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New Exploit for Linksys routers takes things from bad to worse for connected devices

by on17 February 2014 2265 times

Linksys has always had a name as a cost effective product for the consumer and even for small business. In the industry they have also been known to have some security issues. Not that long ago it was reported that a CGI script flaw in many of their E series routers allowed someone to bypass the requirement for admin credentials and gain unrestricted access to these products. Is if to add insult to injury malware has been identified in the wild that exploits the vulnerability.

 

The new worm, called TheMoon, popped up on the radar last week and appears to be spreading around the internet. According to some independent research it might not just be limited to Linksys, but could be hitting a vulnerable CGI script that could exist on other routers. It seems that the new worm is hitting the tmUnblock.cgi script which some are speculating relates to a Trend Micro feature that is available in some routers. Although the CGI script has been confirmed, no one has confirmed that it relates to TrendMicro as of this writing.

The new owner of the brand name Linksys, Belkin, has admitted that there is a flaw, but has not given out any information on exactly what routers are affected or when a fix is due. There are some fairly simple mitigation steps that you can take including changing the port used for admin communication to anything other than the standard 80. Some are saying that ensuring remote administration is turned off will also prevent this, but there is some evidence that it is not needed for this to work.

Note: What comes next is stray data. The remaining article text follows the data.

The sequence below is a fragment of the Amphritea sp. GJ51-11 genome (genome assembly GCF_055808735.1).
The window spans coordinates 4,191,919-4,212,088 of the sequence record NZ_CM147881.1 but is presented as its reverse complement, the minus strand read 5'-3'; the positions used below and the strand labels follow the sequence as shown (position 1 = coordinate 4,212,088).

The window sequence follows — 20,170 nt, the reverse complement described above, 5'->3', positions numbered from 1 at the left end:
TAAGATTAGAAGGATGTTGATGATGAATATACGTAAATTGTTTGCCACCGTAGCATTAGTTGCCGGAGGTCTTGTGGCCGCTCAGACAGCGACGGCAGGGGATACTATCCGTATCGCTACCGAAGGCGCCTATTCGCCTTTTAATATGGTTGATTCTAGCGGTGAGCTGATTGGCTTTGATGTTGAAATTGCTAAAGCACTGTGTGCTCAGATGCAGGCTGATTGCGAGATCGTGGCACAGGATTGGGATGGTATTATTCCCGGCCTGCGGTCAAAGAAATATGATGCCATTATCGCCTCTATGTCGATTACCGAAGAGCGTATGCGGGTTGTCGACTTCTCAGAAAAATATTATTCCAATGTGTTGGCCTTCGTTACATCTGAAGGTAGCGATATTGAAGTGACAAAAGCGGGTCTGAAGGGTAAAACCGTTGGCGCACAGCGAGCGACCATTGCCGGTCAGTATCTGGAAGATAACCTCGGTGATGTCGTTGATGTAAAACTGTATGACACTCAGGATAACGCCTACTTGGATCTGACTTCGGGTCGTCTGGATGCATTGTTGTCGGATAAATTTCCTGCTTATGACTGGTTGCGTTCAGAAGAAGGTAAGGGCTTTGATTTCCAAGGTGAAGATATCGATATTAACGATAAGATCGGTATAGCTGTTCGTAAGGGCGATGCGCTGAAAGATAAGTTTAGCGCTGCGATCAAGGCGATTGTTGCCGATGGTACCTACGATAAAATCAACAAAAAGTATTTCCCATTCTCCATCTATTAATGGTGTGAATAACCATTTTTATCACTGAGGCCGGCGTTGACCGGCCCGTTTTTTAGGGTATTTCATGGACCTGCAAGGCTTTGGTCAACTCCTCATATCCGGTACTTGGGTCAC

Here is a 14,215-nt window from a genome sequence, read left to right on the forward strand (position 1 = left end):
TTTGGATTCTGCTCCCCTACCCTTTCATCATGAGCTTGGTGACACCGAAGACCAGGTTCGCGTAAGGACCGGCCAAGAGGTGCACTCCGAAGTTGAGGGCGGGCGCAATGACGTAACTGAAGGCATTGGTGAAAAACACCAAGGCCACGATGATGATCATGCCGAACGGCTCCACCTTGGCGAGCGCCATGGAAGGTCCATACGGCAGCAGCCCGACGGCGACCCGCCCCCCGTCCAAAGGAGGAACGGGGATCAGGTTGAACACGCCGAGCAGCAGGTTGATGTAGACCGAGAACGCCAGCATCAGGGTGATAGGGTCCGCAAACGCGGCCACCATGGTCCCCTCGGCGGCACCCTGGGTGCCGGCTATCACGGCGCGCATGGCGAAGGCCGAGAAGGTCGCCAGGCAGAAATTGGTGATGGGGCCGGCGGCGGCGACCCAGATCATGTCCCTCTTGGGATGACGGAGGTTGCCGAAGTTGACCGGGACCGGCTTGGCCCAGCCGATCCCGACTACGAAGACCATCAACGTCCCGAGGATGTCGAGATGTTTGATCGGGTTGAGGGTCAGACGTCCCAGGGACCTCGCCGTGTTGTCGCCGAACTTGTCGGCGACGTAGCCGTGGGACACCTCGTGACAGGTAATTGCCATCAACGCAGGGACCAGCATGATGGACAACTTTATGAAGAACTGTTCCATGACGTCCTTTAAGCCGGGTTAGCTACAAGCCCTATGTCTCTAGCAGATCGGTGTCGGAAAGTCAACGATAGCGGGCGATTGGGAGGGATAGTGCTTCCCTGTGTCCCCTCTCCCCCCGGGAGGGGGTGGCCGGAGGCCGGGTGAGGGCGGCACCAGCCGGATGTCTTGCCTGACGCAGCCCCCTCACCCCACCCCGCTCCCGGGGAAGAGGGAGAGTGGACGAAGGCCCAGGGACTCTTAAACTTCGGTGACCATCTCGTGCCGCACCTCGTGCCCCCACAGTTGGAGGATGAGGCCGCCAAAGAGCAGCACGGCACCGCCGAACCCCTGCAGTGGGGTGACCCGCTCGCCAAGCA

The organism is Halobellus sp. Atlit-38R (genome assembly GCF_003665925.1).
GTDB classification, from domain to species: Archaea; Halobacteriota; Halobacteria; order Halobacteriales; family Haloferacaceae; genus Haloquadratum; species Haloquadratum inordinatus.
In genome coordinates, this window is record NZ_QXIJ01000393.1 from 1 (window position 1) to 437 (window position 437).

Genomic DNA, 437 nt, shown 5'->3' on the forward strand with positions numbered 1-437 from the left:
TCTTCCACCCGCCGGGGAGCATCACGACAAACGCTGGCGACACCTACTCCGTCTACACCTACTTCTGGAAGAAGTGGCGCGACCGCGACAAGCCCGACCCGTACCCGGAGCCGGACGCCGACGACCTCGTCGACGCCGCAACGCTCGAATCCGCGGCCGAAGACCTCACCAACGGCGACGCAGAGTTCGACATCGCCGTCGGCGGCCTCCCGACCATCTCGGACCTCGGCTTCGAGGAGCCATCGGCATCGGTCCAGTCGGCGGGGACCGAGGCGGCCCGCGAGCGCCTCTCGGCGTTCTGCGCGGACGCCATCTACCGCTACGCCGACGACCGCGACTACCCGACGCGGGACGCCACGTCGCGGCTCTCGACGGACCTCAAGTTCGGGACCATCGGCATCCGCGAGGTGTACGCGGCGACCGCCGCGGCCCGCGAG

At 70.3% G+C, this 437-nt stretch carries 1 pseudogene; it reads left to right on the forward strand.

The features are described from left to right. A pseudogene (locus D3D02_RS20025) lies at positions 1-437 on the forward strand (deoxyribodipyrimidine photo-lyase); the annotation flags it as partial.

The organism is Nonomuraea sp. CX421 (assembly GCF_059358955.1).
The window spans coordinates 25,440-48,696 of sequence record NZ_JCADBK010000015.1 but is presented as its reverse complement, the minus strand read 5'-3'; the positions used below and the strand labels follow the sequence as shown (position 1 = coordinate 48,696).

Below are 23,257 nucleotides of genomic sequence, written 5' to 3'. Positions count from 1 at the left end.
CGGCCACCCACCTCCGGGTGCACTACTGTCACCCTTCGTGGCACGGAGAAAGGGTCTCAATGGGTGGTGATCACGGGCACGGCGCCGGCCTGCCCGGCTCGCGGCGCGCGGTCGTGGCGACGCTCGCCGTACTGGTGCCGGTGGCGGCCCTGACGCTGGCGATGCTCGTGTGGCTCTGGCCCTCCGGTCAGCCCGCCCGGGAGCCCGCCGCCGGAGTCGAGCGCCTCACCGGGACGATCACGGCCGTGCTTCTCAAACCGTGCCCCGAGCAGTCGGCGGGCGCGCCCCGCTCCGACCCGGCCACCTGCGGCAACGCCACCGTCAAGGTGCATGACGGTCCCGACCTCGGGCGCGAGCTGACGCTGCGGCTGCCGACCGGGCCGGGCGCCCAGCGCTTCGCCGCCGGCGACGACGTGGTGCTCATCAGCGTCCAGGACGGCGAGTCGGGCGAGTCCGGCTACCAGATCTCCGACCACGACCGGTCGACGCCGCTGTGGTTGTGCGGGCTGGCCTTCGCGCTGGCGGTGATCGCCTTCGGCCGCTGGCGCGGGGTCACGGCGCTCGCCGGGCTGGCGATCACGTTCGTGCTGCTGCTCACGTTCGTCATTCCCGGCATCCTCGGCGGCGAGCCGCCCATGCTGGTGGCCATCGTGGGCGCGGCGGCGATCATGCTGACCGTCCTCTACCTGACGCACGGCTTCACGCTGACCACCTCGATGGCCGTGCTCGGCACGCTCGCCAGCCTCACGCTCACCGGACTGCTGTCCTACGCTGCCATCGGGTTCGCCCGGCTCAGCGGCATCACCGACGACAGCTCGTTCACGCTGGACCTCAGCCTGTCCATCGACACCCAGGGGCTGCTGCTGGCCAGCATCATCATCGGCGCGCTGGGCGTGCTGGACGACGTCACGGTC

This is not the first time we have seen issues with web services embedded on devices internet connected devices. A few months ago we watched as a rather large number of wireless and wired IP cameras were found to have flaws which allow someone to remotely view and control them without any authentication at all. It raises concerns about the use of web servers on devices in this class as there are a large number of tools (most free) that allow you to discover exploits in them.

Over the last three years the number of attacks on connected devices has risen dramatically. We have seen hacks, flaws and exploits for everything from SCADA (supervisory control and data acquisition) to Bluetooth enabled toilets. If you have can connect to it someone will hack it. This means that the mentality of manufacturers of these devices needs to change. The fact that with the current level of malware, hacking and other security threats we are still seeing products with this type of flaw isn’t just sad, it is unacceptable.

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Last modified on 17 February 2014
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